The real estate industry has undergone a, “tremendous transition,” Coldwell Banker CEO Ryan Gorman said, on CNBC last week. However, Gorman doesn’t believe the COVID-19 pandemic will permanently lead to homebuyers buying homes entirely virtually in the future.
Gorman said the company’s agent have been leveraging consumer tools, as well as proprietary tools developed by Coldwell Banker or its parent company Realogy, to bring both listings and neighborhoods to life for clients. And it’s not just young, tech-savvy homebuyers.
“It’s not just millennials who are open to this,” Gorman said. “60 to 70 percent of all the buyers we’re talking to are looking at areas, properties and even potentially making offers on properties having only seen them virtual right now, which I think speaks a lot to the pent up demand.”
“I don’t think the long term trend will be to only look virtually at a property to make an offer, but I do think people are valuing their time and safety, trying to use some of those virtual tools to take a look at a property, weed out some and make an offer,” Gorman added.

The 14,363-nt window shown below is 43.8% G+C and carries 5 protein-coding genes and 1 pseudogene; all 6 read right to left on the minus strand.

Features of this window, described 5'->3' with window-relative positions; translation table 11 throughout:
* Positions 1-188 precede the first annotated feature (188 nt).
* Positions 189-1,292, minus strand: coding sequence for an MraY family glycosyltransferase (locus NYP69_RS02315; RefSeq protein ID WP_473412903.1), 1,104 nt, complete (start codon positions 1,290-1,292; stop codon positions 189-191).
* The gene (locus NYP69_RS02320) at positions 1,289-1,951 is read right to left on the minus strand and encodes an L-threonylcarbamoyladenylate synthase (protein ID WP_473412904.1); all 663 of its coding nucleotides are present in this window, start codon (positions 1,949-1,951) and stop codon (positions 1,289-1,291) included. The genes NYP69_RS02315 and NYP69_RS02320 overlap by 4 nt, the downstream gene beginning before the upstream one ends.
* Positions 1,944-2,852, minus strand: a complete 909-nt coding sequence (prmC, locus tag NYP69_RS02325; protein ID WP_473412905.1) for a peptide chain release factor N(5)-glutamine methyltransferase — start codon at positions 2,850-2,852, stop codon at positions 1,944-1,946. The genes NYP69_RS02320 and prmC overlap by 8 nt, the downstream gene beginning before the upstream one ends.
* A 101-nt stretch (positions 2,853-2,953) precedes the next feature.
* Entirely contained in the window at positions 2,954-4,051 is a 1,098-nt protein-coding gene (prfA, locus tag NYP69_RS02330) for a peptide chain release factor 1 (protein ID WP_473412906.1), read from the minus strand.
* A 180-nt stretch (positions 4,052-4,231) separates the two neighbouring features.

Gorman also touched on a few changing trends Coldwell Banker is seeing in consumer searches. The number one thing is the need for office space, as more and more companies signal a future of increased remote working possibilities.
“That’s always been a lighter demand and now we’re seeing it rise to the number one, most requested item as we all figure out how to work from home,” Gorman said. “I’m currently in my middle school son’s bedroom at the moment so I think a home office might work out for folks.”
Gorman said Coldwell Banker is also seeing an increased desire for private outdoor space and more people looking to buy in rural areas.
Gorman’s appearance came hours after the National Association of Realtors’ released its April existing-home sales report, which a massive drop in sales and inventory in the month of April. Data from Coldwell Banker — like similar reports from Redfin and Compass — show that things bottomed out in April.
“When I look at the data, the highest correlation I see between activities in the housing market and more general activity, it really has to do more with the state orders,” Gorman said. “As the states locked down to keep us all safe, what we saw was listings not able to come onto the market because, for instance, we had trouble getting photographers into homes and we saw buyer demand really bottled up.”
“Now as we see counties, cities and states lifting some of those orders, we’re seeing listings come on to the market much more quickly, trying to catch up to that 20 percent deficit, as well as buyers getting into properties as quickly as they can.”